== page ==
In the EDF, the public electricity company, those joining the strike reached 40.3%, a slight decrease from 44.5% on 19 January: the reduction in electricity production was therefore decidedly smaller. Similarly, at SNCF, the railways, participation stopped at 36.5%, from 46.3%: in any case, only one TGV out of three and two Ter out of ten circulated.
The moments of tension
There were moments of tension, especially at the head of the Parisian procession, where slogans such as “Flic, rapists, bastards” and “Acab” were chanted, along with anti-capitalist and anarchist slogans. Some banks, in particular, have been targeted by demonstrators’ attempted devastation. Among the crowd, the Gilets Jaunes have reappeared again, but also supporters of Frexit, the exit of France from the EU (despite the failures of Brexit, now recognized by a majority of Britons): the idea is widespread in the country that the pension reform is desired by the European Union and not dictated by the need to rearrange the costs of social security (but young people, according to a survey, are well aware of this).
There was no shortage of Afghan or Palestinian flags, while the French ones were almost absent – at least at the head of the procession (one of which was burned in Lyon). Tensions erupted outside Emmanuel Macron’s favorite restaurant, La Rotonde, protected by the police (“They protect the rich”, the protesters’ slogan). The police fired tear gas and disengagement grenades, which were particularly dangerous.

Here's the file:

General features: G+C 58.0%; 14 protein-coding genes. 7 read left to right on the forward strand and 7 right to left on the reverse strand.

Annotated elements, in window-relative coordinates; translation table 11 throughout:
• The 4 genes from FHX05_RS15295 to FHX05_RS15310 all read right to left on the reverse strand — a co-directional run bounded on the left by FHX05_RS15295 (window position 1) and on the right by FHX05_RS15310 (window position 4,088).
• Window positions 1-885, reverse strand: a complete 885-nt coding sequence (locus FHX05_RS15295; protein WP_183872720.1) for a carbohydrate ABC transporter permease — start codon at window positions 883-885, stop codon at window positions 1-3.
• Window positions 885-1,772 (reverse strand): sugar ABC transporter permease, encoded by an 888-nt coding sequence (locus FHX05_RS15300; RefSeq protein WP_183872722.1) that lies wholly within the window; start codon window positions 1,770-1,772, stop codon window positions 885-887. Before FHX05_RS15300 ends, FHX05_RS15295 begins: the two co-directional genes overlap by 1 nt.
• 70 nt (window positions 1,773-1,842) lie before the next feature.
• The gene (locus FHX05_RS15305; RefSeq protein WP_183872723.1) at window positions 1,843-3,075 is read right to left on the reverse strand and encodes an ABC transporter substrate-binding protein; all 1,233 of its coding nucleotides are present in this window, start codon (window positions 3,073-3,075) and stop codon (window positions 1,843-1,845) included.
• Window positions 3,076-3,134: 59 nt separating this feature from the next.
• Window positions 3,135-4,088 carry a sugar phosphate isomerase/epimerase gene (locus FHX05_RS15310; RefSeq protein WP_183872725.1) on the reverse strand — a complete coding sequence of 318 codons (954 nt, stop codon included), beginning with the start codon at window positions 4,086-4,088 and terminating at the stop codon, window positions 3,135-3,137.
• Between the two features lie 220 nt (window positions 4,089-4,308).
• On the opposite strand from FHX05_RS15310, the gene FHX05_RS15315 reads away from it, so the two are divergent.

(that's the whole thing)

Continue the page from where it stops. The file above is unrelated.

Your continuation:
On the other hand, the situation in schools is calm, where, however, participation was limited. There was no shortage of protests nicknamed Robin Hood (Robin des Bois, in French): a handful of speed cameras and several “thousands” of Linky electricity meters were blocked.
The political reactions were a bit different compared to the first day. If on January 19 the government showed willingness to listen, Borne assured, during a meeting with the presidential party Rénaissance and its allies, that “the majority will be united”, precisely because some rift, among the Macronians themselves, had manifested after the first strike. «With this reform – continued the prime minister – we are fighting to save the pay-as-you-go system. We fight for our social system. I have no doubt, even for a second, that the majority will be unity. You have united around the President of the Republic and his project ».